There are anywhere from 100 to 600 million sperm in every teaspoon of semen. You require just one to make it to the right location — the right fallopian tube — at the proper time — after ovulation — to create a brand-new life.
How Long Does Sperm Live Outside the Body?
This makes it seem like pregnancy could occur very quickly. It typically does, of course, but many sperm pass away prior to making it to their final location. Comprehending the length of time sperm live — within and outside the body — can assist whether you are trying to get pregnant or attempting to avoid getting pregnant.
Sperm cells have a minimal life process. Some sperm die within a couple of minutes. A few may live up to 7 days, however just under best conditions.
A sperm’s life process outside the man’s body starts at the moment of ejaculation.
Its objective is to swim through a woman’s cervix, make it through the uterus and end in the fallopian tube in search of an egg. It will not have much time. During this procedure, sperm cells face numerous obstacles, and every one decreases the number of sperm. Out of the half-million sperm that started out, just about 10-20 will really reach the female’s egg — if there even is one readily available at that time.
Also read: How long does sperm live inside a woman
When a sperm winds up outside of the female’s body, it lives just a few minutes. Sperm requires wetness and heat to live, so when exposed to air they quickly pass away. As soon as semen dries, the sperm within it passes away.
This might result in the idea that “taking out” prior to ejaculation can avoid a pregnancy, but that isn’t really always the case. Pre-ejaculation fluids can include sperm and can be left inside the vagina. Semen that is close to the vaginal area where there is heat and wetness can live up to 20 minutes and can still make it inside. The pull-out method of birth control isn’t really usually reliable.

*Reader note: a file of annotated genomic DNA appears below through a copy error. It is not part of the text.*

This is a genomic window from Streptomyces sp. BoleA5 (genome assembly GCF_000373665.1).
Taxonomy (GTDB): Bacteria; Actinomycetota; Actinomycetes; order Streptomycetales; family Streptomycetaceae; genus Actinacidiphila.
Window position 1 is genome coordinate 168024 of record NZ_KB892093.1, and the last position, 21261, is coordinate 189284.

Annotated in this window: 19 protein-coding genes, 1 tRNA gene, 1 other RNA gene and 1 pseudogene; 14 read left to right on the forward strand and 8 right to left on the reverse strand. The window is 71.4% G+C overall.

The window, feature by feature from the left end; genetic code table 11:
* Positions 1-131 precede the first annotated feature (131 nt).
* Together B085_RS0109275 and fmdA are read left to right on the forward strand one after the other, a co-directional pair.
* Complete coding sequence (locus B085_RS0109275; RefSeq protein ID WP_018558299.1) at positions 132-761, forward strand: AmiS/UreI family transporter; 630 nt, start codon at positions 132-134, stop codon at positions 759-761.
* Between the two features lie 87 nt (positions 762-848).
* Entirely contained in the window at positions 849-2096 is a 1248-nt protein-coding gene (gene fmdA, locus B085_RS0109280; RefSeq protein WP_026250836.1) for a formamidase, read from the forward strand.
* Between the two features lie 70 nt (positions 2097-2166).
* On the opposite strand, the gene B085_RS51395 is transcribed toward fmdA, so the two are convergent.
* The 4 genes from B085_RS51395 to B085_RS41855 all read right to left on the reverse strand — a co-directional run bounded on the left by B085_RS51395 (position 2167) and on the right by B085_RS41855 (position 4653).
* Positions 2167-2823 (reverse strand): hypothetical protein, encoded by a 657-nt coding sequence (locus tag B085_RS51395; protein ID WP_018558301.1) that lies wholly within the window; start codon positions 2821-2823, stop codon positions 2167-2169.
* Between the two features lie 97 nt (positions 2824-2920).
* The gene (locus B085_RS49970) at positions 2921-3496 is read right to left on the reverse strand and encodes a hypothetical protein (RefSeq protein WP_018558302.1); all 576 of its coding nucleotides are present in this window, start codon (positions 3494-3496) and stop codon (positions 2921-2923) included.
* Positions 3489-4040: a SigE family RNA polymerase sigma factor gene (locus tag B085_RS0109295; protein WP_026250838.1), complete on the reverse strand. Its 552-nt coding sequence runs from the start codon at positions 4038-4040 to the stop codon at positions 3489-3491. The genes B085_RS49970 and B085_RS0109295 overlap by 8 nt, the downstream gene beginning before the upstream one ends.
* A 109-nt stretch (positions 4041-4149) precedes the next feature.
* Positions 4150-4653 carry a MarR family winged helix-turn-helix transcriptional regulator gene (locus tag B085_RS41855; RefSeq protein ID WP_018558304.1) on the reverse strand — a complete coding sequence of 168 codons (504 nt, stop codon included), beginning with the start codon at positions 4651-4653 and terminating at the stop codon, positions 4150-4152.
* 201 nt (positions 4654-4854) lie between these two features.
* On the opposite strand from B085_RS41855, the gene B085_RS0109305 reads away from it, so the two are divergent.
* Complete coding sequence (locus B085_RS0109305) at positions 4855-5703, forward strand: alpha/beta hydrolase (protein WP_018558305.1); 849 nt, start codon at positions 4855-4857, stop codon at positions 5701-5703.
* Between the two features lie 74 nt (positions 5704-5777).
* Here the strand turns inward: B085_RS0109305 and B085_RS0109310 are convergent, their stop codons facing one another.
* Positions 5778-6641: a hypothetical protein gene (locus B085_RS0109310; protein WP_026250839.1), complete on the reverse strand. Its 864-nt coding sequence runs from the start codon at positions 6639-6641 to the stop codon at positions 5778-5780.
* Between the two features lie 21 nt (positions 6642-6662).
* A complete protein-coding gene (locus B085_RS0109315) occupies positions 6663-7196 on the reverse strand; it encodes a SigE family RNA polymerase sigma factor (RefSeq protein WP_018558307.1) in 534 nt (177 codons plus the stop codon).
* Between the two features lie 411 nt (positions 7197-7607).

Because sperm need moisture and heat to endure, it is possible for sperm to live when ejaculation happens in a bath or hot tub. Still, the opportunities of conceiving in this method are extremely slim. The ratio of water to sperm is quite high and the chances of a sperm making it through the water and into the vaginal area is low. Besides, any chemicals, soap or suds in the water are most likely to eliminate the sperm.
During vaginal sexual intercourse, sperm is transferred in the acidic vaginal area. This environment kills the sperm that don’t make it to the cervix within hours. During ovulation, the pH of the reproductive tract ends up being less acidic and sperm may live a little bit longer, providing extra time to swim upward toward the cervix.
Sperm that make it to the cervix and uterus have a longer life. They can live there up to five days, although many will die within one to two days. Here cervical fluids work to move the living sperm through the uterus and into a fallopian tube. Some experts think that the cervical fluid acts as a filter — permitting the most motile sperm through while stopping less mobile sperm.
Lastly, some sperm make it to a fallopian tube. Although a couple of thousand might make the complete journey there, only a few will discover an egg. The rest pass away during the search. The typical life of a sperm that makes it to the fallopian tube is 3 to four days, although some can live as long as a week.
There are some aspects that can shorten the average lifespan of a sperm cell:
- Cigarette smoking
- Air contamination
- Sexually transmitted diseases
- Illicit drug use or some medications
- Anabolic steroids
- Being obese
There is one way where a sperm can live forever: freezing. This is done when someone wishes to save sperm for later use through in vitro fertilization, artificial insemination or anonymous contribution to a sperm bank.